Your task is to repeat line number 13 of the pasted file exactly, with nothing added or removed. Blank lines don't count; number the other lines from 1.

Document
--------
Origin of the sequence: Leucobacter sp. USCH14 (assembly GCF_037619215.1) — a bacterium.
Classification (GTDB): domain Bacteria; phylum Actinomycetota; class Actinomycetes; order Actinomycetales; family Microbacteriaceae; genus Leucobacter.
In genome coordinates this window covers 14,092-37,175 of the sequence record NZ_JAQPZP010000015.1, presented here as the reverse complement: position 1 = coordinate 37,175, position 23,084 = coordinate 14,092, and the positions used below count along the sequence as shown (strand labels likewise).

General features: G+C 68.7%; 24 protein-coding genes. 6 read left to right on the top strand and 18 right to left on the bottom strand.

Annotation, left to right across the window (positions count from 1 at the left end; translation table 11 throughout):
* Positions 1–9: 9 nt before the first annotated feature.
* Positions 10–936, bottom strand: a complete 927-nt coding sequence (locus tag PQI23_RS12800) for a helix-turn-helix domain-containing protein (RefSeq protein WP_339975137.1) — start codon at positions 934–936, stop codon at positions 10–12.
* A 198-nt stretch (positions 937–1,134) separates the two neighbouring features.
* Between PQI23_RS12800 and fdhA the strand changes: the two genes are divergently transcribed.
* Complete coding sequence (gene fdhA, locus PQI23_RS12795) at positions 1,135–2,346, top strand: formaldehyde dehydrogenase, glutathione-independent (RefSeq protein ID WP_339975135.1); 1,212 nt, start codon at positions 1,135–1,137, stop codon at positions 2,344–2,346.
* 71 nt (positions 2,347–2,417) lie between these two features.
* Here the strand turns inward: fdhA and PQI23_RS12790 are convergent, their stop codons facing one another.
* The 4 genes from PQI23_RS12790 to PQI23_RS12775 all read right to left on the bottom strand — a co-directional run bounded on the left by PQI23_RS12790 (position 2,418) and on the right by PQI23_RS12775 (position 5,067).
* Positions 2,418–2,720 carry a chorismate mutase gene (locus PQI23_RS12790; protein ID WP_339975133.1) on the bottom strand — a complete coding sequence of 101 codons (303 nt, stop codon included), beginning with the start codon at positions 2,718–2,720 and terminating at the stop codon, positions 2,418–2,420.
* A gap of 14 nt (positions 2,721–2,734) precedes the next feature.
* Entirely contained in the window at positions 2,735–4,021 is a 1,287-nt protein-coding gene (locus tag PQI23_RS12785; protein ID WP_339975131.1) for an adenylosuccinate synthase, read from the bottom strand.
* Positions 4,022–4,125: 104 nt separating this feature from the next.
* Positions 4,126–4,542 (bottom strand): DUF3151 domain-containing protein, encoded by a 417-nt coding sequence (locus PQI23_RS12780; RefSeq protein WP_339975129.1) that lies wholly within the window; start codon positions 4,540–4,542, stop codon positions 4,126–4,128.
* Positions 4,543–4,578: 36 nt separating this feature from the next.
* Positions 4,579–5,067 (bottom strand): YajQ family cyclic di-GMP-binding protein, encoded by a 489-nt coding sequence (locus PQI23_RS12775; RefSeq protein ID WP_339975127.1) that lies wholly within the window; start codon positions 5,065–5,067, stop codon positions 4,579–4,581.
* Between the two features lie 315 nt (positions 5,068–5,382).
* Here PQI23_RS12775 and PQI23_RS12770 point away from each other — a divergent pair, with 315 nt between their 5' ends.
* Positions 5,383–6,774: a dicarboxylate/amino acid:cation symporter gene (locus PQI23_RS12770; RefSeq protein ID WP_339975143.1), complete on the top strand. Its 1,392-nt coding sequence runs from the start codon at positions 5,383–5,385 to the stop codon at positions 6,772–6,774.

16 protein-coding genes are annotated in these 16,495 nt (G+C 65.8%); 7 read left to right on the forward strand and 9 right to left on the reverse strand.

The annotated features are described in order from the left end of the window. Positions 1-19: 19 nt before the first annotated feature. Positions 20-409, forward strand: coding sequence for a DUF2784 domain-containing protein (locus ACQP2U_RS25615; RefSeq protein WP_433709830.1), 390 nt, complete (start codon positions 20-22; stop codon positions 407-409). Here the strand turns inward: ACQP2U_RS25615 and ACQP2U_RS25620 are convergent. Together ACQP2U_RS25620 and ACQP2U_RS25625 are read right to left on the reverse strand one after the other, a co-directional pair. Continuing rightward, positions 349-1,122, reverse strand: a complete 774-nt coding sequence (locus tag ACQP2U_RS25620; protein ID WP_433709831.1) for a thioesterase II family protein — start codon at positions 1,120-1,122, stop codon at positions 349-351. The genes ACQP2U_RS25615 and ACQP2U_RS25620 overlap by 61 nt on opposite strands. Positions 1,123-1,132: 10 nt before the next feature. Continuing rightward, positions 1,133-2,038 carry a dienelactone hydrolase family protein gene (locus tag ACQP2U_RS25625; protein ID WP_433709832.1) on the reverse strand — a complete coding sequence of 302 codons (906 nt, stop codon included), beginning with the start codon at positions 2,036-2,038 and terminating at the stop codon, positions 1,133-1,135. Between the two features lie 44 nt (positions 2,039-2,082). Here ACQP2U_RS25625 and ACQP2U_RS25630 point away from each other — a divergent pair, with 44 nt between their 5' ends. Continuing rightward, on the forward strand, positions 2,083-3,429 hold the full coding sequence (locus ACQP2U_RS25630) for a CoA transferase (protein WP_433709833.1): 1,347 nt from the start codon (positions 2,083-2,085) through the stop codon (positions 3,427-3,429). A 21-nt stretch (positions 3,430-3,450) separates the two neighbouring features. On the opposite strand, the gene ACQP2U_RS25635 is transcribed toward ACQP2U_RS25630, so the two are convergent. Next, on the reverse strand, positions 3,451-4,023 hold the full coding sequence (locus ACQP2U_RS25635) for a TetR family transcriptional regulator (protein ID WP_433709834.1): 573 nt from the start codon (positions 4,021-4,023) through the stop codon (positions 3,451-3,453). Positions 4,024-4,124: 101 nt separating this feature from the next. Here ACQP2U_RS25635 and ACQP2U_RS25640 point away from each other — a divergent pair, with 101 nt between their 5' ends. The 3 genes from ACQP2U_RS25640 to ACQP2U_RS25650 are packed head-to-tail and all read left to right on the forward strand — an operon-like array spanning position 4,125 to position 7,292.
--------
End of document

* The 4 genes from PQI23_RS12790 to PQI23_RS12775 all read right to left on the bottom strand — a co-directional run bounded on the left by PQI23_RS12790 (position 2,418) and on the right by PQI23_RS12775 (position 5,067).